Over the past two decades, both in industry and now as research and development director at the IMD Business School in Switzerland, Marco Mancesti has been studying why teams fail. Whether it's startups or project implementation teams, five elements ultimately determine success or failure.
Teams are essential to today's workplace. And the essence of teams, he states in an article on the institution's website, are purpose, integration, knowledge, ecosystem, and self – or PIKES. You need to hire with PIKES in mind and also nurture those elements throughout the team's time together. Here's how:
Team members must be motivated by a sense of purpose or they will not make it through the difficult times ahead. That purpose may link to the employee's overarching life goals or simply be related to change they would like to see in the workplace. It will differ for team members but must be there for each. A risk is having a teammate who only joins because the post will look good on a résumé. He recalls somebody telling him they wanted to work for one of the Big Five accounting firms, which was not sufficient motivation when difficulties arose.
When interviewing, ask questions from different angles to probe purpose and how this job lines up or doesn't. Also, call references, and dig deeper on this point – although many executives view reference checking as ineffective, at times it can be highly useful and surprising, he says. After the team is assembled, encourage them to share their differing purposes and how those align with the project, and take every opportunity to return to this theme.
This addresses cohesion and the ability to work together. You want to be alert to when they might be collaborating suboptimally or, worse, one team member might be sabotaging another, actively or by omission. When recruiting, involve the whole team and listen to feedback since it's their partners who are being picked. This will help to build collective responsibility. Over time, watch for signals when the team may not be collaborating – "I wasn't aware" excuses can signal a deeper problem. "You want a team that can talk issues out without your intervention – that is open and give feedback to each other," he said in an interview.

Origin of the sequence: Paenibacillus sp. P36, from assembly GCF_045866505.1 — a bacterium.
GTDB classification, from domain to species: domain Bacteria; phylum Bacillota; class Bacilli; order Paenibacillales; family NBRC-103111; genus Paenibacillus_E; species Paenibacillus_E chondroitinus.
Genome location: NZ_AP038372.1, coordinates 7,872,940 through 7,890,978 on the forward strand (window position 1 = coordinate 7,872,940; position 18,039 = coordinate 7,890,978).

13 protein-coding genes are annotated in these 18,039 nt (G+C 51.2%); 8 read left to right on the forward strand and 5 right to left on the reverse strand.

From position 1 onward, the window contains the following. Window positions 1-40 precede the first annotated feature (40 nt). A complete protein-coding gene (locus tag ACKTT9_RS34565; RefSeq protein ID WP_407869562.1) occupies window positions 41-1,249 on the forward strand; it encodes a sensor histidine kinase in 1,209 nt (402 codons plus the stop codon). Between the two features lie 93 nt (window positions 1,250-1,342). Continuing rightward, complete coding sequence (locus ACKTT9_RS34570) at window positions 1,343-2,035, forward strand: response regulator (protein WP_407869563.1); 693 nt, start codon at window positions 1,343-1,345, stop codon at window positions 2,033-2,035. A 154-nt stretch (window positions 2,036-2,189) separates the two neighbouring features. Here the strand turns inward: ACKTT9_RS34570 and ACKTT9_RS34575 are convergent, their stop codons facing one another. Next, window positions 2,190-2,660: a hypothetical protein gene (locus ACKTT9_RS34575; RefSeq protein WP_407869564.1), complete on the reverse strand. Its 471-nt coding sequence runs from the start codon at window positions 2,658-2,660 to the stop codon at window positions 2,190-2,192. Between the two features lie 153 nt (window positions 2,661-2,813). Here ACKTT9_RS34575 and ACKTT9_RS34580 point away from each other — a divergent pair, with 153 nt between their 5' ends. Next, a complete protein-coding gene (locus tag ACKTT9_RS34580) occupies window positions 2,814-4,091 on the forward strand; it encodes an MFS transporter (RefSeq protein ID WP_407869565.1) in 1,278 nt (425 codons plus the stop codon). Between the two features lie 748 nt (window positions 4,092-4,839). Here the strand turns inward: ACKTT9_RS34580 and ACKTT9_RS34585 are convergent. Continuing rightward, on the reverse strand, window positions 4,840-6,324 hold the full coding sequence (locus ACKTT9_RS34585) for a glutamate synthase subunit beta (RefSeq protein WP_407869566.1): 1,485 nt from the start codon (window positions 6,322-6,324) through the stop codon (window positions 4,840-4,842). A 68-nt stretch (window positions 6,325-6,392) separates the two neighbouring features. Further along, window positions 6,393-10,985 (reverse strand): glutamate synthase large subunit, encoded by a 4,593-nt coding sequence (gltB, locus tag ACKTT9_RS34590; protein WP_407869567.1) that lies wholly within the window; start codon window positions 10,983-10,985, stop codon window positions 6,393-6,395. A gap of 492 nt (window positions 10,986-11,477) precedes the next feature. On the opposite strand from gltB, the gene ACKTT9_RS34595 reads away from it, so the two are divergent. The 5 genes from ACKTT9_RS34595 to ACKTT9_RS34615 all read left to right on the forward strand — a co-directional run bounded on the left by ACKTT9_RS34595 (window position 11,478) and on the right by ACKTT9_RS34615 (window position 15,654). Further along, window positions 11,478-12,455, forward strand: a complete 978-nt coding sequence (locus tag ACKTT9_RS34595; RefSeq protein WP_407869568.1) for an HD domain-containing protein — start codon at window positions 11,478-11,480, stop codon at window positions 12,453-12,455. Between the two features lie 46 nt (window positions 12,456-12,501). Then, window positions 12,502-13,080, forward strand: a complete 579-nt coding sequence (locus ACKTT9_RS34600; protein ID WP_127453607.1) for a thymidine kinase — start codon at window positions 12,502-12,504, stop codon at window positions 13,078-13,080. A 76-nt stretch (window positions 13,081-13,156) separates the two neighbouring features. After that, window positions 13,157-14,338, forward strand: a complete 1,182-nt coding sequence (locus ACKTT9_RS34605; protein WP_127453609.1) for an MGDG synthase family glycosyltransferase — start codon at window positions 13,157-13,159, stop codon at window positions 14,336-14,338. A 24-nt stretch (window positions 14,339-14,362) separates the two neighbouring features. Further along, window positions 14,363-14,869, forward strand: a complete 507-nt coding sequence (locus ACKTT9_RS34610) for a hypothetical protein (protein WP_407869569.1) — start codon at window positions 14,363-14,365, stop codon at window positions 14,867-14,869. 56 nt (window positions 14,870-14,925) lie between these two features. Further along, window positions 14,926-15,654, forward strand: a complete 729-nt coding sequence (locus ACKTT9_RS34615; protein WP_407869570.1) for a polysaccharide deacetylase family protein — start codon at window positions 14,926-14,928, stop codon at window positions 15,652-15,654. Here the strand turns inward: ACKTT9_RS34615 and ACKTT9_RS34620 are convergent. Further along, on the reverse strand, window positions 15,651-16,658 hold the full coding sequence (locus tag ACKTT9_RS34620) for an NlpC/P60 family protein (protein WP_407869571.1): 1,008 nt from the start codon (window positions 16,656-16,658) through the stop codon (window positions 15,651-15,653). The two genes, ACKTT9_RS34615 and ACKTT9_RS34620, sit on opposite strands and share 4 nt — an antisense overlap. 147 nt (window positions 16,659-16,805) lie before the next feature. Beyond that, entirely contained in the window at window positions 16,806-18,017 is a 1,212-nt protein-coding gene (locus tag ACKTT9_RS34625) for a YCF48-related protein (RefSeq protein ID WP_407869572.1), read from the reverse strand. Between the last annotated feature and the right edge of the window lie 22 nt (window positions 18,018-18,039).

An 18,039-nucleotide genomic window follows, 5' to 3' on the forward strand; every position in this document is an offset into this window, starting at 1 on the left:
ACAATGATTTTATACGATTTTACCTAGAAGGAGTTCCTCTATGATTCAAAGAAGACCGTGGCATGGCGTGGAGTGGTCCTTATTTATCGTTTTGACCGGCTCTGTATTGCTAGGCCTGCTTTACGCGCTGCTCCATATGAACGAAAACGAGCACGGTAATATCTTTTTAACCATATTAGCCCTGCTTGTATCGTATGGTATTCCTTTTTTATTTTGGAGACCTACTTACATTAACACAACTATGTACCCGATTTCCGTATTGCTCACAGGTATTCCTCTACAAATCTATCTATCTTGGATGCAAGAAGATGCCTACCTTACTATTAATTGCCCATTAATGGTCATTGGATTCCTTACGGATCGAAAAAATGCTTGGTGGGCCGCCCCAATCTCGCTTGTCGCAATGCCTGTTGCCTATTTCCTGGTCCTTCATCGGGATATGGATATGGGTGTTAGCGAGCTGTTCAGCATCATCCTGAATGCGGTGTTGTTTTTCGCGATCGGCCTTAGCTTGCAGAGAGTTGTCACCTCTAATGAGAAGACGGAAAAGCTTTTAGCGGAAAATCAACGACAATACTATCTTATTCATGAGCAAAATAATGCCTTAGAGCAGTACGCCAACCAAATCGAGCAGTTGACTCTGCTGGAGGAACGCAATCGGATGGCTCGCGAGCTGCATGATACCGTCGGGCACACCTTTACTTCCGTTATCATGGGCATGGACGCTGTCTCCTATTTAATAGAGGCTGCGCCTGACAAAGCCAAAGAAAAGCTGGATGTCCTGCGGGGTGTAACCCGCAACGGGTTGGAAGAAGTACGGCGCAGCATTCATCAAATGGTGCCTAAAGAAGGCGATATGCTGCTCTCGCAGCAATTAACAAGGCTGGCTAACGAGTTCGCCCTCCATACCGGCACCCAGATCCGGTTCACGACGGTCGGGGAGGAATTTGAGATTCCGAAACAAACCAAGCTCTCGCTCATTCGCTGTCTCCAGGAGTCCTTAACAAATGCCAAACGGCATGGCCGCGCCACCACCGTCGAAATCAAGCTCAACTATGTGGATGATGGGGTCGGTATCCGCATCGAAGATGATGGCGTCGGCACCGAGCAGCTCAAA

Team members, collectively, must have the requisite skills and knowledge to complete the task. These days, he feels you should be getting experts to check with tests that the skills listed on the résumé are accurate. At the same time, recognize the importance of unrelated skills that may not seem important now but may emerge later as particularly helpful. Continually check for gaps in the skills at your team's disposal and what will be needed in future – and also ensure training and development to improve.
This captures each individual's capacity to understand the dynamics of the culture and broader environment so they can mobilize resources to succeed. He stresses the big danger is somebody who doesn't fit in – who systematically generates "antibodies" when reacting with higher management or the wider community. When hiring, see whether their previous experience exposed them to a similar ecosystem, although a fallback can be holding a similar function in a different environment. "The key is to understand internal dynamics," he stresses. Keep returning to this theme in team meetings, alerting and training team members to understand and handle the context in which they operate.
This is one of the least-discussed issues in project management, but along with purpose, it's the area most likely to lead to difficulties. You want individuals who are self-aware, in control of their emotions. "Uncontained stress has the potential to derail all the other dimensions. It is therefore crucial that strategic teams have stress management as a core competency and are fully aware of where weaknesses lie in order to be able to anticipate stress-related challenges," he writes in the article.
In recruiting, ask questions that help you to understand the candidate's behaviour. If candidates tell him they never get stressed, he doesn't believe them and worries about their self-awareness. Individuals need to know when they might act poorly so they can contain potential damage. As the team's work progresses, ensure preparation and training in these personal skills.
Don't keep these five dimensions to yourself. Share them with the team. Work together to apply it to the team's work, so you can scale the peaks and valleys ahead.
Web tail: Harvey Schachter is a Kingston, Ont.-based writer specializing in management issues. He writes Monday Morning Manager and management book reviews for the print edition of Report on Business and an online column, Power Points. E-mail Harvey Schachter